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Grizzly Bear Shields Review

Album. Released 2012.  

BBC Review

Brooklyn four-piece make a long-awaited, welcome return.

Wyndham Wallace 2012

With opening track Sleeping Ute's initially perplexing time signature and the subsequent psychedelic noises that tear from the speaker to speaker, it's clear success hasn’t mellowed Grizzly Bear.

Not that they've lost any of their sensitivity: the track concludes with a pastoral coda that's as lovely as the music preceding it was lively. But the quartet has refused to sacrifice any of the complexity that provided such rich rewards for repeated listens of their previous outings. Though Shields consequently makes for a frustrating listen at first, it slowly reveals a band confounding expectations with a rare imagination.

Yet Again – its melody nonchalantly addictive, its bridge a loving nod to the sparkle of 80s synth pop, its climax noisily retro-futuristic – and the galloping A Simple Answer – a winning combination of Beach Boys harmonies and Glitter Band stomp – provide the collection’s immediate thrills. But on What’s Wrong, Mellotron and restrained string arrangements drift amidst choral vocals and cymbal splashes before reaching a jazzy, serene finale.

Gun-Shy, meanwhile, is distinguished by intricate arrangements – twinkling guitar lines, keyboards that hint at Supertramp, vocals that sigh like a gentle breeze. Elsewhere, Half Gate builds from dreamy, nostalgic verses into a stormy racket of a chorus.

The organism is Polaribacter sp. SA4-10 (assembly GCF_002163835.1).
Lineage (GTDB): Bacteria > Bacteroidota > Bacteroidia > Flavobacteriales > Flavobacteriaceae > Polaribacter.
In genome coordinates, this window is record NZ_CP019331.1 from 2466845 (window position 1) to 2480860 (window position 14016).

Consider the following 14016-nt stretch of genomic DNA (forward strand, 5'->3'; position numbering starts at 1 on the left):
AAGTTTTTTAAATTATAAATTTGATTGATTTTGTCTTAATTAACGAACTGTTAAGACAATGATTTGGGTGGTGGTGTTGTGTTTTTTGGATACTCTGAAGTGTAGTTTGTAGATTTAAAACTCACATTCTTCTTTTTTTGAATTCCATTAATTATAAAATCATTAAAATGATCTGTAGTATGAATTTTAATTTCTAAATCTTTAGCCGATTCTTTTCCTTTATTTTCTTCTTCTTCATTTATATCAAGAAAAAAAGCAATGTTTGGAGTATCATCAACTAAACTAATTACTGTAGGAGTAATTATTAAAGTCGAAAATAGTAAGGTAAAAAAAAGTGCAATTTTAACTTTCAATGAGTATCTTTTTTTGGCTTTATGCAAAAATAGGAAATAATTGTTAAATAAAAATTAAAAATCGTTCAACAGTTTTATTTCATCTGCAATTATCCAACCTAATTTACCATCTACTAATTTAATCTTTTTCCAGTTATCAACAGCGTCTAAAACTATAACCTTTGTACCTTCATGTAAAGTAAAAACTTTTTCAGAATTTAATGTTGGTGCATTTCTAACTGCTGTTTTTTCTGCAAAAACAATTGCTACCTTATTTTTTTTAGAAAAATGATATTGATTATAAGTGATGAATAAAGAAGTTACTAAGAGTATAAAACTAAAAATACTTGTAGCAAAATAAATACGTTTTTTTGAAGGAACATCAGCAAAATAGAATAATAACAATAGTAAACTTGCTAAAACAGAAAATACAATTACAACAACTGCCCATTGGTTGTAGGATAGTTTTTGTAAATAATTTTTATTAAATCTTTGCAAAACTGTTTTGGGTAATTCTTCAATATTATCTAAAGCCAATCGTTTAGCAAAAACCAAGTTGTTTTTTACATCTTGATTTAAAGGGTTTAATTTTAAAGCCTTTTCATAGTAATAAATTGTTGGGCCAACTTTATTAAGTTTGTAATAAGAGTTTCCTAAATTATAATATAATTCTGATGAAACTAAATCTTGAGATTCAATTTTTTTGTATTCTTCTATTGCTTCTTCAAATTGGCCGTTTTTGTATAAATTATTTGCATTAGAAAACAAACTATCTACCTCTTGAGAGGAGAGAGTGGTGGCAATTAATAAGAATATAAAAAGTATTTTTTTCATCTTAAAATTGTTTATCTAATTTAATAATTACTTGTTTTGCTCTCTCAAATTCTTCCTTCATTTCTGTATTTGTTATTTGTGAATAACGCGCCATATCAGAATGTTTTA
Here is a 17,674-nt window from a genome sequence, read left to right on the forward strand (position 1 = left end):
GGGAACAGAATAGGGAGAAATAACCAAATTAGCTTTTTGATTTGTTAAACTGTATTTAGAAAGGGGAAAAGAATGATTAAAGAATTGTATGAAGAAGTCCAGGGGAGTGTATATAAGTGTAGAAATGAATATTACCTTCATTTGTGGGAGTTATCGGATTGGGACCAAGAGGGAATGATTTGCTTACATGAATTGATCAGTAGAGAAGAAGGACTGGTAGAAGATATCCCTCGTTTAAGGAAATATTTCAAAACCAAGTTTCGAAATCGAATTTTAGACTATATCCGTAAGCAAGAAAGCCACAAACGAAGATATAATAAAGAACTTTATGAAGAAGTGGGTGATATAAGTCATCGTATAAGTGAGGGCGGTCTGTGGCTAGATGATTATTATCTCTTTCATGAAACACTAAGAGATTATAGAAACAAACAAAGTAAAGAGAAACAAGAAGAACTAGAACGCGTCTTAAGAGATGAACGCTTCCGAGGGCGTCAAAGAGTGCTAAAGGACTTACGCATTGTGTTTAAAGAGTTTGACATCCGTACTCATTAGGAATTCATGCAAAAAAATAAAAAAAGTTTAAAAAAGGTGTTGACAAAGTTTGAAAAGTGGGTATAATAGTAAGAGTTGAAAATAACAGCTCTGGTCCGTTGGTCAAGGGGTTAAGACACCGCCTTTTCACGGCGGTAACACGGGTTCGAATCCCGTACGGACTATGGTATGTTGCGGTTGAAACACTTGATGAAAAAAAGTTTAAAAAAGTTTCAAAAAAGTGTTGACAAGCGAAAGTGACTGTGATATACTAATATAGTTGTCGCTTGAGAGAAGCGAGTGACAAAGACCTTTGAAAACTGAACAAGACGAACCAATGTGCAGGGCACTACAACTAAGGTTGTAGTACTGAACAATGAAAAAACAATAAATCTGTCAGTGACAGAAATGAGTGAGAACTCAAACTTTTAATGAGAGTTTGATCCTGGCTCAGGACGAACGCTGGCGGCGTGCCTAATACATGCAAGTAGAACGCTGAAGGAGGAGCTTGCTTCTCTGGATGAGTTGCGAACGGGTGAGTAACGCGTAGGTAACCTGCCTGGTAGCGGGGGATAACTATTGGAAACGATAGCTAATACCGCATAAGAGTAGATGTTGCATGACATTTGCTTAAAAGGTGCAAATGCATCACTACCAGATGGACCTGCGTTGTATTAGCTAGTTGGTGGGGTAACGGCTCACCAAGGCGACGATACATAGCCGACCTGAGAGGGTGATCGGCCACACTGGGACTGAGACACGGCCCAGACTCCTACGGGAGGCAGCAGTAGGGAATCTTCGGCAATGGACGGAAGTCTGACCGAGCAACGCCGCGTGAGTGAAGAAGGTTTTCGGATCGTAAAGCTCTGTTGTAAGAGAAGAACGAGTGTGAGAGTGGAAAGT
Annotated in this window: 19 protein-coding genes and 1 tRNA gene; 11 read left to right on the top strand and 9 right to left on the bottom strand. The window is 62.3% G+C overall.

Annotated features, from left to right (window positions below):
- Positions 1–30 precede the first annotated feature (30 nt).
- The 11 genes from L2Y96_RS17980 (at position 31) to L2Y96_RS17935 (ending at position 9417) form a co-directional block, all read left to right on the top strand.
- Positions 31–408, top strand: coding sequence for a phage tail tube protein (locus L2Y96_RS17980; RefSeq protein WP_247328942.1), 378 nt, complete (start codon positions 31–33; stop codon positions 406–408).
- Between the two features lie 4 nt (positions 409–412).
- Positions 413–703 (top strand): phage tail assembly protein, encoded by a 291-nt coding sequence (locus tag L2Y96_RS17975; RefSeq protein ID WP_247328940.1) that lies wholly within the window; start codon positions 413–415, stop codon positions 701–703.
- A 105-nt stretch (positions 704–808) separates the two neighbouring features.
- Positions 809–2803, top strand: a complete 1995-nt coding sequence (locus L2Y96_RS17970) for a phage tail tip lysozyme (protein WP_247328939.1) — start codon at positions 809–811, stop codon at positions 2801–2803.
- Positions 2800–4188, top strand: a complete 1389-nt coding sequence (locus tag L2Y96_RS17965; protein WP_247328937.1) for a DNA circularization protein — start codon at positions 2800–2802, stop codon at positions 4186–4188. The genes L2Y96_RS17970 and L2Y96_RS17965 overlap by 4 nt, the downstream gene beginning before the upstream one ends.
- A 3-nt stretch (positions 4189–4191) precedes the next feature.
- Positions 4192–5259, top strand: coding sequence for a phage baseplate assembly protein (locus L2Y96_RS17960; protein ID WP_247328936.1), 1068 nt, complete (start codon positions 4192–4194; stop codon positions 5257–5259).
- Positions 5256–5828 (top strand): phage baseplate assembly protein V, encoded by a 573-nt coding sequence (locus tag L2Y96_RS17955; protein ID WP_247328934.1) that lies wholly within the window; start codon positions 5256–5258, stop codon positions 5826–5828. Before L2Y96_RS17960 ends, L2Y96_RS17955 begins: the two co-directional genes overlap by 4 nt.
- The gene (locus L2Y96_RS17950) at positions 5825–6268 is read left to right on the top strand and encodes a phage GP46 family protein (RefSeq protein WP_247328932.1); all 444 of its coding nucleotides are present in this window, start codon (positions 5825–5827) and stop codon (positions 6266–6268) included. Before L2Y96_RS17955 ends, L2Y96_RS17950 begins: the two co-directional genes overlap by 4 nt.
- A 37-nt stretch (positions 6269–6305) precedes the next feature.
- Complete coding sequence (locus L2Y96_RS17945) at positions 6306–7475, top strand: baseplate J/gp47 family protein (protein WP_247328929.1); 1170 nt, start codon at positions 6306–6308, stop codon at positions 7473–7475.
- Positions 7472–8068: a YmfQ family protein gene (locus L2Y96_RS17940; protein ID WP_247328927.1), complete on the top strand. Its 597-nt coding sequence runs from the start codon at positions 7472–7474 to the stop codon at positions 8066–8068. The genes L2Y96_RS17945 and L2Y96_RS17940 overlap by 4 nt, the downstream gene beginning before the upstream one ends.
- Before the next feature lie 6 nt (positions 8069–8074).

Shields’ highlight, however, is Sun in Your Eyes, a poised masterpiece in which every note seems carefully calculated to play a role in its repeated, explosive transformation from sparse piano ballad to jubilant anthem. Challenging but accessible, like Jim O’Rourke bonding with Burt Bacharach, it confirms that Grizzly Bear’s measured approach – it’s taken them over three years to follow up Veckatimest – has again paid off.

In fact, Shields pushes and prods at musical boundaries in a similar way to Talk Talk’s 1986 masterpiece, The Colour of Spring. It’s an aesthetic rather than musical comparison, but – with songs shifting with casual precision, arrangements that are fluid and brave, and an honest, organic production – there’s a sense throughout that Grizzly Bear are on the cusp of a genuine breakthrough. Where they go next may prove even more intriguing.

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